Science

Geminid meteor shower 2021: when, where and how to see it

The famous Geminid meteor shower will cast bright shooting stars this December. But 2021 is not expected to be a spectacular year for the Geminids, as the peak of rain on December 13-14 comes just a few days before the full moon.

When there is interference of light of the moon, sky watchers can see up to 150 meteors per hour at the peak night, according to the American Meteor Society. However, due to the inference of moonlight, the Geminid meteor shower 2021 can only produce maximum rates of 60 to 120 meteors visible per hour, and many of them seem pretty weak, according to columnist watching the sky of Space.com, Joe Rao. That’s because the light of the growing and gibbous moon will dominate all but the brightest meteors.

Even after the peak, bright meteors can be visible for the next few nights. The best time to observe the Geminids is approximately 2 am in your local time zone.

Related: Stunning Photos of the Geminid Meteor Shower

The Geminids are considered one of the best meteor showers every year because individual meteors are bright and come fast and furious. In 2020, because the peak of the rain coincided with the new moon, the Geminids proved to be one of the most spectacular meteor showers of the year. Although best visible from the northern hemisphere, Geminid meteors can also be seen from the southern hemisphere.

The Geminid meteor shower is nearly 200 years old, according to known records (the first recorded observation was in 1833 from a riverboat on the Mississippi River) and it is still going strong. In fact, it is getting stronger. That’s because Jupiter’s gravity has pulled the stream of particles from the rain source, the asteroid 3200 Phaethon, closer to Earth over the centuries.

When to see them

Geminid meteors appear to diverge from a single point in the sky, called the radiant, located in the constellation Gemini. But you will see as many as possible if you lean back and look at the whole sky; they can appear anywhere in the sky, moving away from that point. (Image credit: Sky & Telescope / Gregg Dinderman)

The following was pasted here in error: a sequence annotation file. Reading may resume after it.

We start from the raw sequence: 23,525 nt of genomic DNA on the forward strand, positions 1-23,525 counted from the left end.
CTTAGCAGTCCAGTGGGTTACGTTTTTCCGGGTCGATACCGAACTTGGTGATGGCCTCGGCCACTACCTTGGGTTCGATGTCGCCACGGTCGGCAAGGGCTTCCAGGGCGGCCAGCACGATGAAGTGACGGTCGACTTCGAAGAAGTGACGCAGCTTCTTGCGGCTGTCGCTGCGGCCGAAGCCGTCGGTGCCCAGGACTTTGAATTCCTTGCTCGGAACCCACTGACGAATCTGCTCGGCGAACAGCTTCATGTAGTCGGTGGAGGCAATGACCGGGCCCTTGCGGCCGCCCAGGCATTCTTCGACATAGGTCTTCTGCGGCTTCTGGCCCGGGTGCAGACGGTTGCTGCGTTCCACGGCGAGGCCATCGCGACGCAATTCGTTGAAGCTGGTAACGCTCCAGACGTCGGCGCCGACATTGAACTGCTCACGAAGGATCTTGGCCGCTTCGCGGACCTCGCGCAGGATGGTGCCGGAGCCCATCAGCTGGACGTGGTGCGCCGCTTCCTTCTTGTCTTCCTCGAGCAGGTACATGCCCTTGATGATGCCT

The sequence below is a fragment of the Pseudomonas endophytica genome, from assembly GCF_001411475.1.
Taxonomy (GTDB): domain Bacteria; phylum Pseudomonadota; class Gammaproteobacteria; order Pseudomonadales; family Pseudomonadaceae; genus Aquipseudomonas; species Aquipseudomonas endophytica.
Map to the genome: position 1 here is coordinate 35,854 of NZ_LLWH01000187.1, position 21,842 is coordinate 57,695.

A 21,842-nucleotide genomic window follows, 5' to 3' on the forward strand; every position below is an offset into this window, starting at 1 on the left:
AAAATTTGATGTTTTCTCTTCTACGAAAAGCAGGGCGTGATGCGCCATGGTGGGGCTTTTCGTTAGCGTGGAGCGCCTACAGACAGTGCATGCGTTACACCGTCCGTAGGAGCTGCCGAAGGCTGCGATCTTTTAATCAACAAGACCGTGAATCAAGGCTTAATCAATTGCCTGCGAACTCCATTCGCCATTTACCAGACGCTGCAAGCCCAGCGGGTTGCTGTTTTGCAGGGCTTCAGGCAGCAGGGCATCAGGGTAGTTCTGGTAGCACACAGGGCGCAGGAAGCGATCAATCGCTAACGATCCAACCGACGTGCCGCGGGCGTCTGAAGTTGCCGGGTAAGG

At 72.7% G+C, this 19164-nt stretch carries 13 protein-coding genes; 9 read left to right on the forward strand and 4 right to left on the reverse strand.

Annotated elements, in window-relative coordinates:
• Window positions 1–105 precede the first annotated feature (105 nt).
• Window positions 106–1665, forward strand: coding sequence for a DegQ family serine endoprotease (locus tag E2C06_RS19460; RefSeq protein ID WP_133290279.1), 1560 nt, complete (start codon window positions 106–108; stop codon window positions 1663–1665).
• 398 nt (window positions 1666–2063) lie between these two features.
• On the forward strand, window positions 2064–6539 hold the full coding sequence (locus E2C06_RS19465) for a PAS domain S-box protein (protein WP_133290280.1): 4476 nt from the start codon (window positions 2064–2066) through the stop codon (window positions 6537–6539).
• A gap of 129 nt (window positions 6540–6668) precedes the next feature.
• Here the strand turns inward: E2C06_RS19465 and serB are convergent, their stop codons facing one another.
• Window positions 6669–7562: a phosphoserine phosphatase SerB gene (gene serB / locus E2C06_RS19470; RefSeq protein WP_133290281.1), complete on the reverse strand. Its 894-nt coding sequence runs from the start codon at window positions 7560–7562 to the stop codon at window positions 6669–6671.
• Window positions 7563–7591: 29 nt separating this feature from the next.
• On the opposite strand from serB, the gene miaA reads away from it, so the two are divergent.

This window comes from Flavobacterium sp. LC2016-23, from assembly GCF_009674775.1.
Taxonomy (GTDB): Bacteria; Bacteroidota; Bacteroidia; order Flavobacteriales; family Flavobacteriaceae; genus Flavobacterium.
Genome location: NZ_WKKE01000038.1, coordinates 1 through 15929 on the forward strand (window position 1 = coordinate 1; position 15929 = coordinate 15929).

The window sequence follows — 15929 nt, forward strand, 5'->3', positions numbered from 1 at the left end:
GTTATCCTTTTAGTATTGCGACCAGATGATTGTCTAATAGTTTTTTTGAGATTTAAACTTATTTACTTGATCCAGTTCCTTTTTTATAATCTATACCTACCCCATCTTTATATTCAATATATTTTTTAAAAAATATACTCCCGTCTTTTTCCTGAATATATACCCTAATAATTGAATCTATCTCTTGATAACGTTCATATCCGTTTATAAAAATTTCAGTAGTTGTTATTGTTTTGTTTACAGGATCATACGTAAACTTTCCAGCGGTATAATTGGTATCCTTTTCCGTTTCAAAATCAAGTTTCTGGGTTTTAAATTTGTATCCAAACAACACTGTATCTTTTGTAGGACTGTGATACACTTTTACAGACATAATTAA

Meteorites tend to peak at 2 a.m. local time wherever you are observing from, but can be seen as early as 9-10 p.m.

The Geminids, as the name implies, seems to emanate from the bright constellation Gemini, the twins. To find Gemini in the northern hemisphere, look in the southwestern sky of the constellation Orion, the hunter, which is easy to detect by the three stars of the hunter “belt.” Then look just above and to the left of Orion to see Gemini, high in the southwestern sky. In the southern hemisphere, Gemini appears to the lower right of Orion and both will hang in the northwestern sky.

Although the meteors will appear to be moving away from Gemini, they can appear all over the sky. For best results, you should look away from Gemini slightly so that you can see meteors with longer “tails” as they pass; Looking directly at Gemini will only show you meteorites that don’t travel very far.

In fact, NASA’s All-Sky Camera captured some incredible views of the Geminids in 2018:

Where do they come from?

The Geminids are associated with the near-Earth object 3200 Phaethon, an asteroid that may have collided with another object in the distant past to produce the stream of particles encountered by Earth, creating the meteor shower.

The asteroid orbits the sun every 1.4 years. It occasionally approaches Earth (at a safe distance) and also passes very close to the sun, within the orbit of Mercury and only 0.15 astronomical units from the sun. (An astronomical unit is the distance between the sun and the Earth: about 93 million miles or 150 million kilometers.)

Rocks in space that are about to collide with Earth’s atmosphere are called meteoroids. Those that pass through the atmosphere are called meteors, and if they hit the ground (which will not happen with the Geminids, as the particles are too small to survive the journey) the rocks are called meteorites.

The orbit of the asteroid 3200 Phaethon, which passes around the sun once every 1.4 years. Although it is an asteroid, its long trajectory is reminiscent of comets. The Geminid meteor shower occurs every year when Earth passes through debris left along the asteroid’s path. (Image credit: Sky diagram and telescope)

How to get the best view

Meteor showers don’t require binoculars or telescopes to see, just your bare eyes. Find a comfortable place to lie on the ground, away from lights and ideally in a dark sky area. Bring a blanket and dress warm if it is in cold weather. Give your eyes about 20-30 minutes to adjust to the dark, then sit back and enjoy the show.

Editor note: if you capture an amazing view of the Geminid meteor shower or any other view of the night sky you would like to share with Space.com for a possible story or gallery, send images and comments to: spacepramio@.

Follow Elizabeth Howell on Twitter @howellspace. Follow us on Twitter @Spacedotcom or on Facebook.

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